Allied lawmakers’ visit to Romania shines spotlight on crucial importance of Black Sea security

13 April 2023

Russia’s illegal and unjustified renewed invasion of Ukraine has heightened the Black Sea’s strategic significance in a profoundly reshaped Euro-Atlantic security environment. In the face of Moscow’s aggressiveness and imperialistic ambitions, Allies have substantially strengthened their defence and deterrence capabilities and bolstered their national and collective resilience on the eastern flank, as well as supported Ukraine in its rightful struggle to fend off the invasion and preserve its independence. Romania plays a central role in these adaptation and assistance efforts and acts as a firm and stable anchor for the Alliance in the Black Sea region. 

These were the central messages heard repeatedly by the delegation of the NATO Parliamentary Assembly’s Committee on Democracy and Security that visited Bucharest and Constanţa from 4-6 April. The delegation, representing seven NATO member states, was led by Rodrigue Demeuse (Belgium). 

Romania’s contribution to Allied security: An anchor in the Black Sea region

Russia’s senseless decision to brutally attack its peaceful, independent and sovereign neighbour has shifted the centre of gravity of the Alliance towards its south-eastern flank, thereby elevating the strategic importance of both Romania and the Black Sea, said Ioan Mircea Pașcu, professor at the National University of Political Studies and Public Administration. Strikingly, Ukraine’s Snake Island, which Russia briefly seized control of at the start of its invasion, lies only some 45 km off Romania’s coast. Romanian government officials repeatedly expressed their satisfaction at the resulting recognition of the Black Sea as a “region of strategic importance for the Alliance” in the June 2022 NATO Strategic Concept and at the decision taken in Madrid to boost the Alliance’s military presence on its eastern flank.

“The full-fledged brutal war it launched against Ukraine confirmed that Russia is the main persistent threat to European, Euro-Atlantic and regional security. This war poses a significant challenge to NATO and constitutes an attack on the rules-based international order”, emphasized Simona Cojocaru, State Secretary and Head of the Department on Defence Policy, Planning and International Relations at the Ministry of National Defence. Officials hailed the measures taken at the Madrid Summit to bolster Allied defence and deterrence on the eastern flank. “Strengthening forward defence, enhancing our battle groups in the east up to the brigade level, and transforming the NATO Force Structure are decisions that protect Romania and the Black Sea region”, Ms Cojocaru added. 

Since it joined NATO in 2004, Romania has developed the capacity of its armed forces and bolstered their interoperability with other Allied forces. It raised its defence budget to 2.5% of the national GDP following Russia’s renewed invasion of Ukraine. “Today, Romania has a professional and experienced army which is fully interoperable with Allied forces and provides significant added value through participation in missions, trainings and exercises”, stated Vasile Dîncu, Head of the Romanian Delegation to the NATO PA.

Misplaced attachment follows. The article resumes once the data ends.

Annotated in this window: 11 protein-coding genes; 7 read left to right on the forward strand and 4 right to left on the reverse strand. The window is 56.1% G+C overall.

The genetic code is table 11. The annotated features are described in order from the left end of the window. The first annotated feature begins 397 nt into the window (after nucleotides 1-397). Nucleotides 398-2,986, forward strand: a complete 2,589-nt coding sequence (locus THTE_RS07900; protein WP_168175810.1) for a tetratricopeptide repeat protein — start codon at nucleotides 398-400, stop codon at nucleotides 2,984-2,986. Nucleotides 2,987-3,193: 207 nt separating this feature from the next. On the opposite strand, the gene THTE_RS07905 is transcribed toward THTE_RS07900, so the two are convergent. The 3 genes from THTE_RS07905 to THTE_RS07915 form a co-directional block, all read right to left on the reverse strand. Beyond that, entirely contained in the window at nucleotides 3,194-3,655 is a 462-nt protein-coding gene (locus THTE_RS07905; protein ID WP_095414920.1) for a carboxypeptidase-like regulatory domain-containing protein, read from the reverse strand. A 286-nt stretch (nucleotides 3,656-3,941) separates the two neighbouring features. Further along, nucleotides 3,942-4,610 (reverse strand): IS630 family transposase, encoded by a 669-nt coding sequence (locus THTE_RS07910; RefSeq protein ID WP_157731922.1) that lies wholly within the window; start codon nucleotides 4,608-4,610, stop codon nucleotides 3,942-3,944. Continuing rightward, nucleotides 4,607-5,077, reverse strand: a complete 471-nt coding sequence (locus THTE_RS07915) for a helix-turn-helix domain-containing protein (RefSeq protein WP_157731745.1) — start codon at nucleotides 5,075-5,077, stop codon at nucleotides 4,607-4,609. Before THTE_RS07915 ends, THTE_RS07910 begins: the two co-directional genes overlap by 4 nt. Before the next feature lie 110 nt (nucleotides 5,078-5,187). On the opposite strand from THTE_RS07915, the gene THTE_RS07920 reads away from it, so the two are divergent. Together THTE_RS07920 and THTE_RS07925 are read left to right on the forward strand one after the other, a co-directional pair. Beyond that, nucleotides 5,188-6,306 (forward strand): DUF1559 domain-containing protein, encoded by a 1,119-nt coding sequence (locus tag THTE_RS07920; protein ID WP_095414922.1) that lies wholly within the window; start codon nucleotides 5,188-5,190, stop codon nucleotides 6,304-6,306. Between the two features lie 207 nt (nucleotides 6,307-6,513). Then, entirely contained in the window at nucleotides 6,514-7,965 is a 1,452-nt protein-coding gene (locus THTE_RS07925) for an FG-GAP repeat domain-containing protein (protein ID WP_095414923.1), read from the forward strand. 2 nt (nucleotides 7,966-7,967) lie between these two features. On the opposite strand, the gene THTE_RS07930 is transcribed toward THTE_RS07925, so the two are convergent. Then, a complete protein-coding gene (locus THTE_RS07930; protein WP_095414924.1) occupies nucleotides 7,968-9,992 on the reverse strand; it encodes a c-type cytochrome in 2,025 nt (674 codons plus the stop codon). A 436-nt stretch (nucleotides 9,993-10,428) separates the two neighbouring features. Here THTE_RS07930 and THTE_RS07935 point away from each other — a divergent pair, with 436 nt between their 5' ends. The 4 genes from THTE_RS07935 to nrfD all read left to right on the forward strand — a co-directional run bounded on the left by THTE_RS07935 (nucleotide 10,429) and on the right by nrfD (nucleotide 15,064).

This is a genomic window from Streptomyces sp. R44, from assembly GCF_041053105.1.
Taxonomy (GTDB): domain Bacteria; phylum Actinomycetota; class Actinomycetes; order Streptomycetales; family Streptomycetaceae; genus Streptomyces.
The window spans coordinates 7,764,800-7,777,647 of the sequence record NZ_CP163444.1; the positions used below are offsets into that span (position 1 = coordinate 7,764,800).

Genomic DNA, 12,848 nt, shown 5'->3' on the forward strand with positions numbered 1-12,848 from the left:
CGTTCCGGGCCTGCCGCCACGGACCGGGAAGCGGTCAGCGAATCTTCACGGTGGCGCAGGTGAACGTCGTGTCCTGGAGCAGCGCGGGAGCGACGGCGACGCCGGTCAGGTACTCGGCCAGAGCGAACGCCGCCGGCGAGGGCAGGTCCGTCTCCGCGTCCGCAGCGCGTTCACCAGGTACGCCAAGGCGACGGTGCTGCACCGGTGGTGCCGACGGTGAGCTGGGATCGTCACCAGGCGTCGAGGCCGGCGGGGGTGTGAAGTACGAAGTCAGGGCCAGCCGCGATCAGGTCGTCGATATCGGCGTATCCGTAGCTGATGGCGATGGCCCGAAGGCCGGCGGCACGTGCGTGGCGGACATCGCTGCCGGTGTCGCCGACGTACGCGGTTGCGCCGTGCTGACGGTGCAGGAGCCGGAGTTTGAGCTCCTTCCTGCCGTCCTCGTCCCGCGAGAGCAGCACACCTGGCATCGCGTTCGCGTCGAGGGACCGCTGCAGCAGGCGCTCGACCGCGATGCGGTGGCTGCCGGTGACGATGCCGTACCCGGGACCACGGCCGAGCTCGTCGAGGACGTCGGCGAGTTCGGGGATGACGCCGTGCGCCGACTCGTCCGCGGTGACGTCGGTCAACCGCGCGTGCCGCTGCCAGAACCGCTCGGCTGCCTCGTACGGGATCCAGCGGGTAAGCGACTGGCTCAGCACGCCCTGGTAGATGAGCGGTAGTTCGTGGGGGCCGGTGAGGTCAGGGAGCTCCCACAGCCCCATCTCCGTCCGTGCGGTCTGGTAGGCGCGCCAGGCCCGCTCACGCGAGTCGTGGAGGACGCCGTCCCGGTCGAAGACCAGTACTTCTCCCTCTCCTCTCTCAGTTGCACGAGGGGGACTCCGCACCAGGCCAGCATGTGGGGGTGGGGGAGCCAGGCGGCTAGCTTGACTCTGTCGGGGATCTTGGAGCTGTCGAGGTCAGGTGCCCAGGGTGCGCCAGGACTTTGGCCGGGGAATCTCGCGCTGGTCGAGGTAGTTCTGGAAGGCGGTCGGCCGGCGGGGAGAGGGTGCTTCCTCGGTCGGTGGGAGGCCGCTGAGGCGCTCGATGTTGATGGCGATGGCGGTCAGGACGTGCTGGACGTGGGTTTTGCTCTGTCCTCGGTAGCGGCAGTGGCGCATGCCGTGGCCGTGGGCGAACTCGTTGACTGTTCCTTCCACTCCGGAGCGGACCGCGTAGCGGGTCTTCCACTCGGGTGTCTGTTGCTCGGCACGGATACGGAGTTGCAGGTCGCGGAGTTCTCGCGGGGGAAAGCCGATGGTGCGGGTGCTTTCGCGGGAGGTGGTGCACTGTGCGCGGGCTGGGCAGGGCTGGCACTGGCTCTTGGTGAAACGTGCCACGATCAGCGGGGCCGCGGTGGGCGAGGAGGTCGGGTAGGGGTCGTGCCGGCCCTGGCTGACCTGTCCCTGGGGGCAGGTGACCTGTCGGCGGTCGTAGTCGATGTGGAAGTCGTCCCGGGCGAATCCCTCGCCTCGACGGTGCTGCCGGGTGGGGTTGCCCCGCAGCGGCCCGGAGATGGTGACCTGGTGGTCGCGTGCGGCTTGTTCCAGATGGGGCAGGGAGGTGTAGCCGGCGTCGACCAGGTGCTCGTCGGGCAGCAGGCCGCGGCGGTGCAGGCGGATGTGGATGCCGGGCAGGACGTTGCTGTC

Romania’s geostrategic position makes it a key strategic hub for Euro-Atlantic security. Around 5,000 Allied troops are currently deployed in the country at bases in Constanţa, Cincu, Deveselu and Câmpia Turzii and in command structures in Sibiu, Bucharest, Craiova. Romania also hosts a NATO-accredited Centre of Excellence on Human Intelligence in Oradea. The delegation visited the Mihail Kogălniceanu air base where Romanian, American, Italian and French troops contribute to the efforts to deter Russian aggression and defend Allied air space and territory. 

Romania also plays a key role in guaranteeing security and freedom of movement in the Black Sea. Russia has been undermining both in its unsuccessful efforts to force Ukraine into submission and bring its economy to a standstill, pointed out George Scutaru, CEO of the New Strategy Center. The Romanian navy is engaged in maritime patrolling and in sweeping sea mines, protecting transport and communication lines. These efforts are central to the implementation of the Black Sea Grain Initiative - an agreement brokered by Türkiye and the United Nations that allows for the export of food and fertilizer from three Ukrainian ports in the Black Sea. Some of these shipments are processed and reexported through Romania’s ports. In a discussion between the delegation and students at the Carol I National Defence University, General Eugen Mavriș, rector of the university, urged other NATO nations to support the modernisation and bolstering of Romania’s naval capabilities. In a visit to the military port of Constanţa, Romanian navy officers told the delegation that the Black Sea security environment remains degraded more than 400 days after the start of the aggression against Ukraine with Russia frequently resorting to GPS jamming, warning against navigation through specific areas due to fake snap exercises, and imposing flight restrictions.